How does real estate fit into estate planning?

The largest asset that most Nevada residents own is their home. What happens to that home after death might seem like a cut-and-dried decision, but there are numerous factors that need to be considered before making any decisions. There are several ways to handle real estate in estate planning, and it might be advantageous to explore all of them before signing any documents.

For example, will the person receiving the home after death be able to afford the property, including the payoff of any existing mortgage and replacing it with a new mortgage? Other considerations are maintenance, repairs and taxes. These costs can also cause financial distress for an heir.

It might be a good idea to consider how these costs will be paid. A life insurance policy could cover the cost of the mortgage loan so as remove this financial issue for heirs. Another option would be to set up a trust that could own the home and have monies available to pay for it. Otherwise, it might have to be sold in order to satisfy the remaining balance on the loan or because the home is too costly to maintain.

Another consideration is the family’s dynamics. If there are multiple children, leaving the home to them outright could result in arguments and costly litigation regarding the disposition of the home. The option of ordering the home sold and the proceeds split among the children should at least be considered.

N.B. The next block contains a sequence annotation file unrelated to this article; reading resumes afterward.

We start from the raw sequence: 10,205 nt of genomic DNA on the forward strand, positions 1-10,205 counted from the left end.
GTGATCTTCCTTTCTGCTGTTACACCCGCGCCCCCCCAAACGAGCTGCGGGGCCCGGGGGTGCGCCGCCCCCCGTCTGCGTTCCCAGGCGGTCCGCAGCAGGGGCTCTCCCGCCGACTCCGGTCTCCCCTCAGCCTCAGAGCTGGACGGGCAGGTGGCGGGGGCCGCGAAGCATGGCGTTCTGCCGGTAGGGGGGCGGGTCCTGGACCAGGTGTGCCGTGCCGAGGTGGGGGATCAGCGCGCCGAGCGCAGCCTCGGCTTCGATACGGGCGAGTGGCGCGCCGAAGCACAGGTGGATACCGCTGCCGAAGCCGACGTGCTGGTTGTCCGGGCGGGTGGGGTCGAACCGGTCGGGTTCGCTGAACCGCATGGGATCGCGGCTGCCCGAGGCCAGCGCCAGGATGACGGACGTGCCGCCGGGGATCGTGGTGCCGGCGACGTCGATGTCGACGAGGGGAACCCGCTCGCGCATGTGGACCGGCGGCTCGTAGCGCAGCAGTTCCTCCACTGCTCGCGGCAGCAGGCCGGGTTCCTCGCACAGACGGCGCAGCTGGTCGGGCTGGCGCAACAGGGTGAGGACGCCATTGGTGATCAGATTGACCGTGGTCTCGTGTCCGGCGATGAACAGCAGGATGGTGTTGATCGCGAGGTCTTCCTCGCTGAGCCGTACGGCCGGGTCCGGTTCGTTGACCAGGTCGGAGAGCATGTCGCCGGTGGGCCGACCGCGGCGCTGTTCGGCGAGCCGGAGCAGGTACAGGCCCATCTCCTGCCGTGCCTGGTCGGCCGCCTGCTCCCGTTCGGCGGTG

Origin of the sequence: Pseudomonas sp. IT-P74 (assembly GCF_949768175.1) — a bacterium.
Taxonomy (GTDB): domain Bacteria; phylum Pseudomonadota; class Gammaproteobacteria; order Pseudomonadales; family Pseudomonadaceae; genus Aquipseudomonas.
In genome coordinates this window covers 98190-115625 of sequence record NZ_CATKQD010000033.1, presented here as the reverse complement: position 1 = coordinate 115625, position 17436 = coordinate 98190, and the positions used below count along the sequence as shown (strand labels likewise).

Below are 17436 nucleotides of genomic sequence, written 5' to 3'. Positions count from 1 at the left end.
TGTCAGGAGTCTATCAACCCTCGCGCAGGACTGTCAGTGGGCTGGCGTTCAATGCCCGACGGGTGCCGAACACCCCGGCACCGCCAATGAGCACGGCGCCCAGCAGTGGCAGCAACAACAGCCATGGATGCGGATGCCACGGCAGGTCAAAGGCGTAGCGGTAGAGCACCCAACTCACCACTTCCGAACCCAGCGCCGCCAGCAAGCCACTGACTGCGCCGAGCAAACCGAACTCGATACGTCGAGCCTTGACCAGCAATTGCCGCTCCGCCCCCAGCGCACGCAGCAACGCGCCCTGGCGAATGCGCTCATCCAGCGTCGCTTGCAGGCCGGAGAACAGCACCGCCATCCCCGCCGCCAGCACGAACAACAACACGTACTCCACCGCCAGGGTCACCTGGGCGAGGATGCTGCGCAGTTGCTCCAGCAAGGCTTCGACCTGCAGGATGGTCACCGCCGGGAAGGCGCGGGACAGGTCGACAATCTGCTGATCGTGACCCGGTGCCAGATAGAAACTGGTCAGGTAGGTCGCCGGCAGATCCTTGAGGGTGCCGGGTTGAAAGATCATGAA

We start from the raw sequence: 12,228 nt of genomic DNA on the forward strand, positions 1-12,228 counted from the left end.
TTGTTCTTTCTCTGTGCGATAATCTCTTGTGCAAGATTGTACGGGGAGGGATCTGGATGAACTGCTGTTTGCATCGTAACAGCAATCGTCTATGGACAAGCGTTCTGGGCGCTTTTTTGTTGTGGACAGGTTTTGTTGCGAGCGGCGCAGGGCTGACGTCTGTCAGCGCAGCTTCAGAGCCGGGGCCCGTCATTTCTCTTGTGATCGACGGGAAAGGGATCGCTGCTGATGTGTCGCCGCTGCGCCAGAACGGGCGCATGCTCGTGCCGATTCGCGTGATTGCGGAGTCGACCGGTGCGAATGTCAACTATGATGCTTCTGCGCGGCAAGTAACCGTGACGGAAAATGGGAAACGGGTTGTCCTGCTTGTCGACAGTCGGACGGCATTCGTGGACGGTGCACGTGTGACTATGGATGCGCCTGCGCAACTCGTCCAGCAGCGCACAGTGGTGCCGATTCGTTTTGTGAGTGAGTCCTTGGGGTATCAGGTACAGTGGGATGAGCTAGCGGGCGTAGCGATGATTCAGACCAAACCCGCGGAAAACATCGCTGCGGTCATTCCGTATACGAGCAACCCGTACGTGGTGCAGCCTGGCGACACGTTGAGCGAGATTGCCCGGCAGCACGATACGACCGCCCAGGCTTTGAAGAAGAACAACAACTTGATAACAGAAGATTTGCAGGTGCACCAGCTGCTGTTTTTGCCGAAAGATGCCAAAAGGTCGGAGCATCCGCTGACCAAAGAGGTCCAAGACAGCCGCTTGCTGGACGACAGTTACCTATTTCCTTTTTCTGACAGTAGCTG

Before engaging in any estate planning regarding the home, it might be beneficial to understand all of the options available and then discuss them with the family member or members who would be inheriting the home after death. Some Nevada residents might be surprised to discover that no one wants to own the home, while others might find that even broaching the topic could cause discord within the family. An estate plan is a reflection of an individual’s wishes, but it is ultimately for the benefit of those left behind. When it comes to a large and potentially financially draining asset such as a home, involving the relevant family members in the decision making process could avoid complications later.

Source: flagstaffbusinessnews.com, “Five Estate Planning Questions to Ask About Real Estate“, Keith Schaafsma, Oct. 18, 2016

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